Surgery for Gallbladder Cancer
In patients with early gallbladder cancer, surgery can potentially be curative.
In those with advanced gallbladder cancer, surgery may be carried out for palliative intent. Staging laparoscopy may be performed.
Your doctor will discuss with you why this operation is necessary. Depending on the stage of the cancer, surgery for gallbladder cancer can be performed with the aim of either prolonging the survival or palliating symptoms caused by the cancer.
In very early cancer of the gallbladder, where the cancer is confined only to the inner lining (mucosa) of the gallbladder, cholecystectomy (an operation to remove the gallbladder) is adequate. Unless the cancer has invaded deep into the gallbladder wall, further operation is not required.
Radical cholecystectomy is a more extensive operation for gallbladder cancer. This operation involves removal of the gallbladder, part of the liver adjacent to the gallbladder and surrounding lymph nodes in the region. Occasionally, the common bile duct and part of the duodenum may be removed. This is a complex operation and is usually performed by an experienced Hepatobiliary surgeon.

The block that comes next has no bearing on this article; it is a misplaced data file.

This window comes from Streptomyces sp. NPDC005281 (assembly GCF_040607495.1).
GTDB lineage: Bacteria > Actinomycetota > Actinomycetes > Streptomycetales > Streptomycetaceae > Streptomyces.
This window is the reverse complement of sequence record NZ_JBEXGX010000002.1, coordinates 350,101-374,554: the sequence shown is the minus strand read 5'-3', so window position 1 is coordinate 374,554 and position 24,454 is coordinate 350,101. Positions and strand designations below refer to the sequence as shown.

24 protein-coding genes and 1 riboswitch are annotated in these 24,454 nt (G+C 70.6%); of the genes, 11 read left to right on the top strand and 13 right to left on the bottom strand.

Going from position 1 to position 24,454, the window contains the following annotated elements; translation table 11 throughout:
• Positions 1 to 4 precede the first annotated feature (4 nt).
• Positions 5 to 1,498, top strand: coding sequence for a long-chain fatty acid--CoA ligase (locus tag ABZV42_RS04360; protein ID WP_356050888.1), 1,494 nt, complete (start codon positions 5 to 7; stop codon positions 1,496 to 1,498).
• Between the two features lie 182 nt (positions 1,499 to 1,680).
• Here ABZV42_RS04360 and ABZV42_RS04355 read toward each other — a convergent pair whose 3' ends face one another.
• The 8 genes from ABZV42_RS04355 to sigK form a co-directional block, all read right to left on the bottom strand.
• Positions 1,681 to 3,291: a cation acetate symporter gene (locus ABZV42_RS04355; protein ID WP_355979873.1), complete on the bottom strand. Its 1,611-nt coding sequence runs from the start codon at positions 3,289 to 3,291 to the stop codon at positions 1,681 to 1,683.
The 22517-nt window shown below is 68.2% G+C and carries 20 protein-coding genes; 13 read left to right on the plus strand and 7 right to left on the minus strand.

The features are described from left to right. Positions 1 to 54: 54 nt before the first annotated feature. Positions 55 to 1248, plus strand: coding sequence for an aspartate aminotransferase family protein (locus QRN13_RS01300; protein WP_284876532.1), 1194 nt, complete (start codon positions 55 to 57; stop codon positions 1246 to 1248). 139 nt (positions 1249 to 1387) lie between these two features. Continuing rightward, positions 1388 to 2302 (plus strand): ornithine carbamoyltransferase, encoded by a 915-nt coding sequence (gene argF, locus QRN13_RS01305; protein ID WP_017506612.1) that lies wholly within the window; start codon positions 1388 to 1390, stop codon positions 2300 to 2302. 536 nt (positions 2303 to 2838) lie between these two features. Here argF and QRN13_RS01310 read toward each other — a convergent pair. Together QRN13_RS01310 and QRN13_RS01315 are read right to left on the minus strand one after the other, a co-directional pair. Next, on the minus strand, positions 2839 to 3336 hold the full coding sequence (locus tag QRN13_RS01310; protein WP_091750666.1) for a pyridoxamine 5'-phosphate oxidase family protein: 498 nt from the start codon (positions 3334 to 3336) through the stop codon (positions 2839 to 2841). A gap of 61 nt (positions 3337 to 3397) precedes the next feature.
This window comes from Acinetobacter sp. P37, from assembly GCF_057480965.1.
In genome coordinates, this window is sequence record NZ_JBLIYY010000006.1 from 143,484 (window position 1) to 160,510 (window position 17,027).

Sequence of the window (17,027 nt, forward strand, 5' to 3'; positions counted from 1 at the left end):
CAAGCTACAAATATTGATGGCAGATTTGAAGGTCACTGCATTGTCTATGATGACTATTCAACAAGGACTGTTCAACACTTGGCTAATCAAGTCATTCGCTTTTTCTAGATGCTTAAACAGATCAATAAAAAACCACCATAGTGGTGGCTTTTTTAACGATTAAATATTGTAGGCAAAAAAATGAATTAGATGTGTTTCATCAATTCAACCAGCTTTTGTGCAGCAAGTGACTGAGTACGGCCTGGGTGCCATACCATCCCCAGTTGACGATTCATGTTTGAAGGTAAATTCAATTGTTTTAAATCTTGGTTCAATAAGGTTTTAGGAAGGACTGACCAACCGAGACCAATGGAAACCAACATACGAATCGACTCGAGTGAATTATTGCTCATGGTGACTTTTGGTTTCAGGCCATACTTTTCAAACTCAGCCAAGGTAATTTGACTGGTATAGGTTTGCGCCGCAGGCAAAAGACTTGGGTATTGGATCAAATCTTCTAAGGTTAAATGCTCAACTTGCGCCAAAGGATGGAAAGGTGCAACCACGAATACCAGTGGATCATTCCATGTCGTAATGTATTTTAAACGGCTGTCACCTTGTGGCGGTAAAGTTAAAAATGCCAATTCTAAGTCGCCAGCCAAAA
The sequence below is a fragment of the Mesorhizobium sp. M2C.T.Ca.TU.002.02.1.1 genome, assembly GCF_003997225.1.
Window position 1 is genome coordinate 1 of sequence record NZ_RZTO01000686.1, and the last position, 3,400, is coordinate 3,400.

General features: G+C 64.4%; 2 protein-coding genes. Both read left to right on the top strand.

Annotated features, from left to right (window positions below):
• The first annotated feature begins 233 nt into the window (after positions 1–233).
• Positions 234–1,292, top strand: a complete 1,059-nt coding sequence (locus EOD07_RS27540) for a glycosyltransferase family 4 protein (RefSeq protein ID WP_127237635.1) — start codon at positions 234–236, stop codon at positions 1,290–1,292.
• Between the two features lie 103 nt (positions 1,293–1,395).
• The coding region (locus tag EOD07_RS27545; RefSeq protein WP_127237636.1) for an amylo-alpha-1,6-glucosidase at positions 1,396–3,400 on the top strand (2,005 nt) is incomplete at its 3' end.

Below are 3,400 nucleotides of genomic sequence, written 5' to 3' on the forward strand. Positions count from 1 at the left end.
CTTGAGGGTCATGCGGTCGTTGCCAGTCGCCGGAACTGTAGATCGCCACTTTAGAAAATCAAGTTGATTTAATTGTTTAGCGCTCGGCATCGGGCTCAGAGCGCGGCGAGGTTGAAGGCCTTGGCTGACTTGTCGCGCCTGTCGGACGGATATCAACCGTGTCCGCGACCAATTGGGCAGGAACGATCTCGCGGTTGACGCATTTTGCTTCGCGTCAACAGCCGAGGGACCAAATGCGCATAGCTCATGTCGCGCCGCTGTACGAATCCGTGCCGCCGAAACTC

Palliative surgery may be done to divert the passage of bile when the bile duct is obstructed in advanced cancer. Here, a loop of small bowel is joined to the bile duct to drain the bile. The aim is to relieve the jaundice and prevent bile infection.
The complications and risks of gallbladder surgery largely depend on the extent of operation and the patient’s general health status. Other than the risks of infection and bleeding, the other complications include leakage of bile at the site where small bowel is re-routed and connected to the bile duct. Your doctor will assess your general health fitness and discuss with you the possible risks and complications in more detail before the surgery.